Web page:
Values Sociology Help

Values are collective Ideas about what Is right or wrong. good or bad. and desirable or undesirable in a particular culture (Williams. 1970). Values do not dictate which behaviors arc appropriate and which ones are not. but they provide us with the criteria by which we evaluate people. objects. and events. Values typically come in pairs of positive and negative values, such as being brave or cowardly. hardworking or lazy. Because we use values to justify our behavior, w~ tend to defend them staunchly (Kluckhohn, 1961). Core American Values Do we have shared values in the United States? Sociologists disagree about the extent to which all people in this country share 11 core set of values. Functionalists tend to believe that shared values are essential for the maintenance of a society, and scholars using II functionalist approach have conducted most of the research on core values. Analysts who focus on the importance of core values maintain that the following ten values. identified forty years ago by sociologist Robin M. Williams, Jr. (1970). are still very important to people ill the United States

1. Individualism. People are responsible for their own success or failure. Individual ability and hard work are the keys to success. th0se who do not succeed have only themselves to blame because of their lack of ability, laziness, immorality, or other character defects.

2. Achievement and success. Personal achievement results’ from successful competition with others. Individuals are encouraged to do better than others in school and to work in order to gain wealth. power, and prestige. Material possessions are seen as a sign of personal achievement.

3 Activity and work. People who are industrious are praised for their achievement; those perceived as lazy arc ridiculed. From the time of the early Puritans. work has been viewed as important. Even during their leisure time, many people “work” in their play. ‘Think, for example, of all the individuals who take exercise classes, run in marathons, garden, repair or restore .cars. and so on in their spare time.

4. Science and technology. People in the United States have a great deal of faith in science and technology. They expect scientific and technological advances ultimately to control nature, the aging process. and even death.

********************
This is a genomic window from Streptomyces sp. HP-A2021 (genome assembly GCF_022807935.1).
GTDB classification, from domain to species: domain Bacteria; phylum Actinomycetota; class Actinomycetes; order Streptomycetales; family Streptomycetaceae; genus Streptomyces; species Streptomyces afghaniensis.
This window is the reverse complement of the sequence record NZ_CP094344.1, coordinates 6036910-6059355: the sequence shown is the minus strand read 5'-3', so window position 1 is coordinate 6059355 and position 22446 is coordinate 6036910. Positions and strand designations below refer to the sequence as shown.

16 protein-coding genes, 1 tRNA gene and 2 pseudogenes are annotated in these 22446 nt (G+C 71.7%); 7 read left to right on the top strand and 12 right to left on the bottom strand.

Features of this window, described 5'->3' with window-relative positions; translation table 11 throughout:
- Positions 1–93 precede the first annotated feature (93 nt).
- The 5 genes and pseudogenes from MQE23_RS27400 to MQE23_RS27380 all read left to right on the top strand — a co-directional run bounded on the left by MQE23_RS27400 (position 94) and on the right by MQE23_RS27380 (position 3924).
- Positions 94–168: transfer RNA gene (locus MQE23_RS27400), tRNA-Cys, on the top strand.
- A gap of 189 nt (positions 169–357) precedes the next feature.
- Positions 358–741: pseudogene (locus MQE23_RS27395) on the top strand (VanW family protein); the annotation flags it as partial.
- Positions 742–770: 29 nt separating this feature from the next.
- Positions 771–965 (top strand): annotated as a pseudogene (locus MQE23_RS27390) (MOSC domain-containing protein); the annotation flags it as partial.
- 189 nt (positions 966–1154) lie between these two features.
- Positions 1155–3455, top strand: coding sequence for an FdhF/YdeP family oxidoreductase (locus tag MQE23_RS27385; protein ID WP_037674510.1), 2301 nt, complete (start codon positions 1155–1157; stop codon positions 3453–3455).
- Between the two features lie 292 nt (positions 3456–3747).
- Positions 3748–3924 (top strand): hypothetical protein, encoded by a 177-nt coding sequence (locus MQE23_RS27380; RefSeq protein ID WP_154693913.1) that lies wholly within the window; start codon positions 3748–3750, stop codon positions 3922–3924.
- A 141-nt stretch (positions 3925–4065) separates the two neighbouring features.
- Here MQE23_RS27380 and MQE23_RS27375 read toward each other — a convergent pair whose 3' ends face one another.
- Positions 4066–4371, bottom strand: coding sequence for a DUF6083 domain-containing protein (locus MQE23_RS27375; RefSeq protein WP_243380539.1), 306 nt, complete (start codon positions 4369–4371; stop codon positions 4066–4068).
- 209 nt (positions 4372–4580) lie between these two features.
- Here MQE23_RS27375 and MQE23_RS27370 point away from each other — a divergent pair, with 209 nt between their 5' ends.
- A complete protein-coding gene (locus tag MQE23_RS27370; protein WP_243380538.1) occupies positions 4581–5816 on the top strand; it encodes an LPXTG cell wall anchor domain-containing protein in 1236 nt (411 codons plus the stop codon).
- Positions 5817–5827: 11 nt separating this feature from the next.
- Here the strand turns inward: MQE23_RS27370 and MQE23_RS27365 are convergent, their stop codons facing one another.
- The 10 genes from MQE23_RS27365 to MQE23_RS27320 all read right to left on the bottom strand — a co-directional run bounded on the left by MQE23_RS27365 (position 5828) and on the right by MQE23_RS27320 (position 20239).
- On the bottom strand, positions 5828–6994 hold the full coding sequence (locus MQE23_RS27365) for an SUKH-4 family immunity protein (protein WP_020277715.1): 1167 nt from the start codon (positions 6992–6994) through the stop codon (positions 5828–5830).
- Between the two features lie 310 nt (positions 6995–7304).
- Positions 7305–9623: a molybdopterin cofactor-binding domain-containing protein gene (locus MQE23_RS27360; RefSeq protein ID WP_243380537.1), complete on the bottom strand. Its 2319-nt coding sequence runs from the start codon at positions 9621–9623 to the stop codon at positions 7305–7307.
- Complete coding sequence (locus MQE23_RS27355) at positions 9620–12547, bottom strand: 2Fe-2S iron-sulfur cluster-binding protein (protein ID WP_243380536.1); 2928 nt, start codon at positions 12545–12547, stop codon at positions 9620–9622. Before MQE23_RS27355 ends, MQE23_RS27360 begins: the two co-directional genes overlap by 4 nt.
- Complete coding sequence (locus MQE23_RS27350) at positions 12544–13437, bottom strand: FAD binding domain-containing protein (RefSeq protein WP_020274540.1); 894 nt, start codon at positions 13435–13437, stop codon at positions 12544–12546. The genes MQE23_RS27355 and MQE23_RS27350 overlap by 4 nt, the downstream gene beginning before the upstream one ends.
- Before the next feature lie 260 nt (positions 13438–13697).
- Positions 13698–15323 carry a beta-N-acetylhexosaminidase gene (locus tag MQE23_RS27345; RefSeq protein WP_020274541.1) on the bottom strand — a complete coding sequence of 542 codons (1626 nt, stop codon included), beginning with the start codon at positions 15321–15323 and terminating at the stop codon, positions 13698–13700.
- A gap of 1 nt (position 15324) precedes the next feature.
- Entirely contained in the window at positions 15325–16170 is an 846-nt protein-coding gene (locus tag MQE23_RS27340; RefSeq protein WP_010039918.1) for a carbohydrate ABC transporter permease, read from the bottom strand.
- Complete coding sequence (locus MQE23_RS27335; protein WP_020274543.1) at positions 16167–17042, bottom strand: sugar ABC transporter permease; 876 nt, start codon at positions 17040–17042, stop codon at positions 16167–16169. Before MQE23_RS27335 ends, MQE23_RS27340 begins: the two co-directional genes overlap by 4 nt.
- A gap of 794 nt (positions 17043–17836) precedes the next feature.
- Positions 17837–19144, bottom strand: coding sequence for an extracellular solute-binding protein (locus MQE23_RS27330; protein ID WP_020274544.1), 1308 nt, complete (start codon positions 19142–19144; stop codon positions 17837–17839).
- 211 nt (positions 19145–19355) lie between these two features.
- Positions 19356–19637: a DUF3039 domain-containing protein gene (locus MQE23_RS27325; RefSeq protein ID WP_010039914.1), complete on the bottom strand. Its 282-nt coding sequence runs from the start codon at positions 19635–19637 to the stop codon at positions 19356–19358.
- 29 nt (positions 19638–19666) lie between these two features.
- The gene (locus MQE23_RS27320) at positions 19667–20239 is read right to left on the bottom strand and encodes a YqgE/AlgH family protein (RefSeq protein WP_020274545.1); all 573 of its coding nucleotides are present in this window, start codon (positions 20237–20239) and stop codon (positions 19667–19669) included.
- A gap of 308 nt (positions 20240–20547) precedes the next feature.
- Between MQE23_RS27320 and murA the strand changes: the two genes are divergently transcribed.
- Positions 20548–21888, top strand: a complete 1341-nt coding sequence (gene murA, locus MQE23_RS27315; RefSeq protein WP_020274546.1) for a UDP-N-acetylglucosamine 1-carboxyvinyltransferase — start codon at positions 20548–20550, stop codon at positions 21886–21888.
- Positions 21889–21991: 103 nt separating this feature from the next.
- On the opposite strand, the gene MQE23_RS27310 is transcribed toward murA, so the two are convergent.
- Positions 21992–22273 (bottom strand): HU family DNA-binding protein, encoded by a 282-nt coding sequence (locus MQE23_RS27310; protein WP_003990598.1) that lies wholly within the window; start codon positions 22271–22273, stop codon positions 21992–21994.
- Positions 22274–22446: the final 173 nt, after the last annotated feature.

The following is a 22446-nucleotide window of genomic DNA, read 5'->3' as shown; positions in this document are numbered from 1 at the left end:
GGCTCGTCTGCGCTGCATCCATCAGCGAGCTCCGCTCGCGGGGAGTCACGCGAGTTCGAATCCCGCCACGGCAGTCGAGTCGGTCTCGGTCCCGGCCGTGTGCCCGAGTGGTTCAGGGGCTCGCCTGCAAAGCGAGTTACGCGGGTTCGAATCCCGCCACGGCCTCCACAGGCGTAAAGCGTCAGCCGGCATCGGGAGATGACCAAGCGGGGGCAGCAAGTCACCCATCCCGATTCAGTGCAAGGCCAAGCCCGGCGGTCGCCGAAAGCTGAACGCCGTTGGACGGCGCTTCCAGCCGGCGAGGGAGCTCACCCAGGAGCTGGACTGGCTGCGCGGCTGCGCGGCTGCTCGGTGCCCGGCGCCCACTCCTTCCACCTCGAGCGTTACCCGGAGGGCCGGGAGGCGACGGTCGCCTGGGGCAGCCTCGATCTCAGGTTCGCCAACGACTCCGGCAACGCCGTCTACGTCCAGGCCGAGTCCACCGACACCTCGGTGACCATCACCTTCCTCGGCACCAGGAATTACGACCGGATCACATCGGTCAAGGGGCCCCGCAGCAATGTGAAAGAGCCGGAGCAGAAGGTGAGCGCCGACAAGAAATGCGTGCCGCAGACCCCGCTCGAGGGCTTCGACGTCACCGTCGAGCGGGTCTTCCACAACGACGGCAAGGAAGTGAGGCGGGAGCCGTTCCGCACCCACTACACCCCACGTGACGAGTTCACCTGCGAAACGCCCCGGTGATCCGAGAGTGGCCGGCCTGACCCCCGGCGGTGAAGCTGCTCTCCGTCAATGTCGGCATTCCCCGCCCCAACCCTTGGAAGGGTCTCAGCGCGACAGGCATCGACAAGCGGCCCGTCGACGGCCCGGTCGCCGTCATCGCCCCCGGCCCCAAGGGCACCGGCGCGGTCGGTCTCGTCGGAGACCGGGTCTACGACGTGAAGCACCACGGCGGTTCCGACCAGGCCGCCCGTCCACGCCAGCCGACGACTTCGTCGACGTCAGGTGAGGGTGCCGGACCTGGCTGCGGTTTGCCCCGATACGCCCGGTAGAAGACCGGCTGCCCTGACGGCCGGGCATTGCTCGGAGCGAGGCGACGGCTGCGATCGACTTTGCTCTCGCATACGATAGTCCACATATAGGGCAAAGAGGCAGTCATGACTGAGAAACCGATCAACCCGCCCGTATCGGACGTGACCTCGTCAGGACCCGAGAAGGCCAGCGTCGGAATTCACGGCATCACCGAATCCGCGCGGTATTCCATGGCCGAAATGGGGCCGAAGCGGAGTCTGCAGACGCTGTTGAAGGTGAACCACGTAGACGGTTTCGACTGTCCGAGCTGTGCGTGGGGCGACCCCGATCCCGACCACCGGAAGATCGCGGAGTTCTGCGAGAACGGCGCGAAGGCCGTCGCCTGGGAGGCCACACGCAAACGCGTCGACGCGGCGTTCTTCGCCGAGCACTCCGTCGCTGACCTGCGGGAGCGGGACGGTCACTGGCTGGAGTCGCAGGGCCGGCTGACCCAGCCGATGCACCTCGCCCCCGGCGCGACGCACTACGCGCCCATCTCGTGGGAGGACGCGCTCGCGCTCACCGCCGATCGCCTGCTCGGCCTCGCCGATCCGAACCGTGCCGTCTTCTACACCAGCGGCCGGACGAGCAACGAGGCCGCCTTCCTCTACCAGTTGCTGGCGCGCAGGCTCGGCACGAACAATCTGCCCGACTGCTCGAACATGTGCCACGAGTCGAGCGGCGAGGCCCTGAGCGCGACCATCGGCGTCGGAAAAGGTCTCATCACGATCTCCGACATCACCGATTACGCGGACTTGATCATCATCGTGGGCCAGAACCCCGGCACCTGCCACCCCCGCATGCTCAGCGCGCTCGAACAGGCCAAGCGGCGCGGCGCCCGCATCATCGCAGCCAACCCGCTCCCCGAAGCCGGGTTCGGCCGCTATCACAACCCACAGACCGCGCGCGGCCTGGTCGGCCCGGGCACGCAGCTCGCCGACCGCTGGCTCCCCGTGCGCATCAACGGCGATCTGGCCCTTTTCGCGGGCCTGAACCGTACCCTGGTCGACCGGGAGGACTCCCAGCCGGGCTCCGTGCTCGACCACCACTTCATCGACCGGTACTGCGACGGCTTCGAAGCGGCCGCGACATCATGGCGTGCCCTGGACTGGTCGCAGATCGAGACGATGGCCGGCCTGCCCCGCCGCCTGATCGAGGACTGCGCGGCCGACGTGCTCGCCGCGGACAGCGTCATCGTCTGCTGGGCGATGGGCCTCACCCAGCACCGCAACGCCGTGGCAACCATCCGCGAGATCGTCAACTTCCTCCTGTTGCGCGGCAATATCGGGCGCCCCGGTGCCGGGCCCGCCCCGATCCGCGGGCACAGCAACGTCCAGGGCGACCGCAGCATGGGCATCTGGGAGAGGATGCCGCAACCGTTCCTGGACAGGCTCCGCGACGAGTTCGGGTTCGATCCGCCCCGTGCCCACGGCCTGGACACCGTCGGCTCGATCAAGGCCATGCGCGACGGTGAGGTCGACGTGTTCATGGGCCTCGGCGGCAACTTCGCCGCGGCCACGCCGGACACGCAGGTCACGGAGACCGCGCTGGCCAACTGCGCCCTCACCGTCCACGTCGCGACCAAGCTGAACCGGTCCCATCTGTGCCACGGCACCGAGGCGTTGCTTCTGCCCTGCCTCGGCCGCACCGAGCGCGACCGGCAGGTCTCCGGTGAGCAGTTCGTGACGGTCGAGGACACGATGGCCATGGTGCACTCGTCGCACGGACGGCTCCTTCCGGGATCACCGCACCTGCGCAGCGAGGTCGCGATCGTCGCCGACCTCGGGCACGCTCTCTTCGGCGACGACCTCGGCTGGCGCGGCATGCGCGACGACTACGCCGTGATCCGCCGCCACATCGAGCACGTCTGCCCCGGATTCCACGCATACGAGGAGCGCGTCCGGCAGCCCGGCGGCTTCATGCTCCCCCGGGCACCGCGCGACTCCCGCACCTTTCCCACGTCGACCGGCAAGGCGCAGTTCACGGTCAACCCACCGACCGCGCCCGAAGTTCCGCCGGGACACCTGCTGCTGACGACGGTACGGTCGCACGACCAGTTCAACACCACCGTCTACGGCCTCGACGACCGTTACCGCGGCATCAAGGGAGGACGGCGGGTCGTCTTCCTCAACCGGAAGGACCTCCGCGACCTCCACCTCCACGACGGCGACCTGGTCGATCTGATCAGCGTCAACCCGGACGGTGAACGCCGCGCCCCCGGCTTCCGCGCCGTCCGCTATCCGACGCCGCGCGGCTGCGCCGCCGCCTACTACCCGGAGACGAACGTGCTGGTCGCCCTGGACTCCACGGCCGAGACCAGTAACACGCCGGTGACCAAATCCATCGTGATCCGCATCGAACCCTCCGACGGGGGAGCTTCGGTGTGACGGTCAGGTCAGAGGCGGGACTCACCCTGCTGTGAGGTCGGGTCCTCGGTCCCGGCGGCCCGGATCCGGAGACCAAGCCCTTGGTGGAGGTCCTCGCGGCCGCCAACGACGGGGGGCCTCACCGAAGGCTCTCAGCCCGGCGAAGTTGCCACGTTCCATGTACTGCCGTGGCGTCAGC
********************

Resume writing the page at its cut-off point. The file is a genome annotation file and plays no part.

5. Progress and lIlaterial comfort. The material comforts of life include not only basic necessities (such as adequate shelter, nutrition. and medical cure) but also the goods and services that make life easier and more pleasant.

6, Efficiency and practicality. People want things to be bigger, better. and faster. As a result, great value is placed on efficiency (“How well does it work?”) and practicality (“Is this a realistic thing to do?”).

7. Equality. Since colonial times, overt class distinctions have been rejected in the United States. However, “equality” has been defined as “equality of opportullity”-an assumed equal chance to achieve success-not as “equality of outcome.”

8. Morality and humanitarianism. Aiding others. especially following natural disasters (such as floods or hurricanes), is seen as a value. The notion of helping others was originally a part of religious teachings and tied to the idea of morality. Today. people engage in humanitarian acts without necessarily perceiving that it is the “moral” thing to do.

9. Freedom and liberty. Individual freedom is highly valued in the United States. TIle idea of freedom includes the right to private ownership of property,  he ability to engage in private enterprise, freedom of the press, and other freedoms that are considered to be “basic” rights.IO. Racism and group superiority. People value their own racial or ethnic group above all others. Such feelings of superiority may lead to discrimination; slavery and segregation laws are classic examples. Many people also believe in the superiority of their country and that “the American way of life” is best Do you think that these values are still important today? Are there core values that you believe should

be added to this list? Although sociologists have not agreed upon a specific list of emerging core values, various social analysts have suggested that some additional shared values in the United States today include the following: • Ecological sensitivity, with an increased awareness of global problems such as overpopulation and global warming.

• Emphasis on developing and maintaining relationships through honesty and with openness, fairness. and tolerance of others.
• Spirituality and a need for meaning in life that reaches beyond oneself

Posted on September 6, 2014 in Culture

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